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To much of the outside world, North Korea is a mystery. Little information about North Koreans’ daily lives makes it out of the country, partially because of its citizens disconnectedness and stringent restrictions on foreign visitors to the country. Westerners are accustomed to a gloomy narrative about the country, and famine, electricity shortages, North Korea’s draconian legal system and scarcity of modern luxuries loom large in outsiders’ imaginations.

But video producers JT Singh and Rob Whitworth show North Korea’s capital, Pyongyang in a cheerier light. In a state-sponsored visit, the pair created extensive footage of the city to create a time-lapse video of its people and sights. The two were escorted everywhere they went and were “not allowed to shoot any construction sites, undeveloped locations or military personnel.”

Their footage is detailed and intimate, but the obvious restrictions the pair had in creating the video make for a revealing and strange look at the enigmatic capital.

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TIME North Korea

Activists Send Choco Pies Floating Into North Korea

North Korean defectors and South Korean activists prepare to release balloons to let them fly to the North, carrying chocolate pies and cookies during a rally against the North's recent threat at the Imjingak Pavilion near the border village of Panmunjom that separates the two Koreas since the Korean War, in Paju, South Korea on July 30, 2014.
North Korean defectors and South Korean activists prepare to release balloons to let them fly to the North, carrying chocolate pies and cookies, at the Imjingak Pavilion in the South Korean town of Paju, near the border village of Panmunjom that separates the two Koreas since the Korean War, on July 30, 2014 Ahn Young-joon—AP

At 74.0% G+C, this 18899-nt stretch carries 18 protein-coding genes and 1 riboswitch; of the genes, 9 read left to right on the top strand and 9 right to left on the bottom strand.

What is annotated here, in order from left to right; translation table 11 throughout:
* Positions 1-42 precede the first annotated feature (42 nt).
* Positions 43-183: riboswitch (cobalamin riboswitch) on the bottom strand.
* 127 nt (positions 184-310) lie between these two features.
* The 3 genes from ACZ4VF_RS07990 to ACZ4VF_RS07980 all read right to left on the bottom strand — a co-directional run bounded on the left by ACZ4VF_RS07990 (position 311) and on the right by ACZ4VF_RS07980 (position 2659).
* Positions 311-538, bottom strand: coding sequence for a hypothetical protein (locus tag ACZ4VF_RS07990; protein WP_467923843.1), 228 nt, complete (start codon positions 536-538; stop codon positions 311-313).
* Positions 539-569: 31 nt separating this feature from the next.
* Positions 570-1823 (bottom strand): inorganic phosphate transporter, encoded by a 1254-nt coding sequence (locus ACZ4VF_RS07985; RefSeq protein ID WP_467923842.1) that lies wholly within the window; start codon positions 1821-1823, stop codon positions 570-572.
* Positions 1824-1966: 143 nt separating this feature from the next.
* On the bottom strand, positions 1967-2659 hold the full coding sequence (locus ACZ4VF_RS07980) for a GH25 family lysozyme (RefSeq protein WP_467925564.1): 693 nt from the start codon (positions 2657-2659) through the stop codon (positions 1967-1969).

"We will continue to send Choco Pie by balloons"

A year after North Korea cracked down on Choco Pies — marshmallow-filled chocolate cakes originating in South Korea — activists in South Korea sent thousands of the beloved confections over the border via helium balloons, Agence France-Presse reports.

About 200 activists released 50 balloons carrying hundreds of pounds of snacks, including 10,000 Choco Pies.

North Koreans working in South Korean factories in a joint industrial zone received the confections as perks, but their rarity in the North boosted their value and they soon became a sought after commodity. By 2010, according to South Korean media, more than 2 million were traded on the black market every month (though it’s unclear how exactly that figure was determined).

Last May, authorities in Pyongyang ordered the factories to stop handing out Choco Pies.

But on Wednesday, activists — who regularly send leaflets and other items across the border on balloons — said they will continue to deliver the pies across the border.

“We will continue to send Choco Pie by balloons because it is still one of the most popular foodstuffs, especially among hungry North Koreans,” Choo Sun-hee, one of the organizers, told AFP.

[AFP]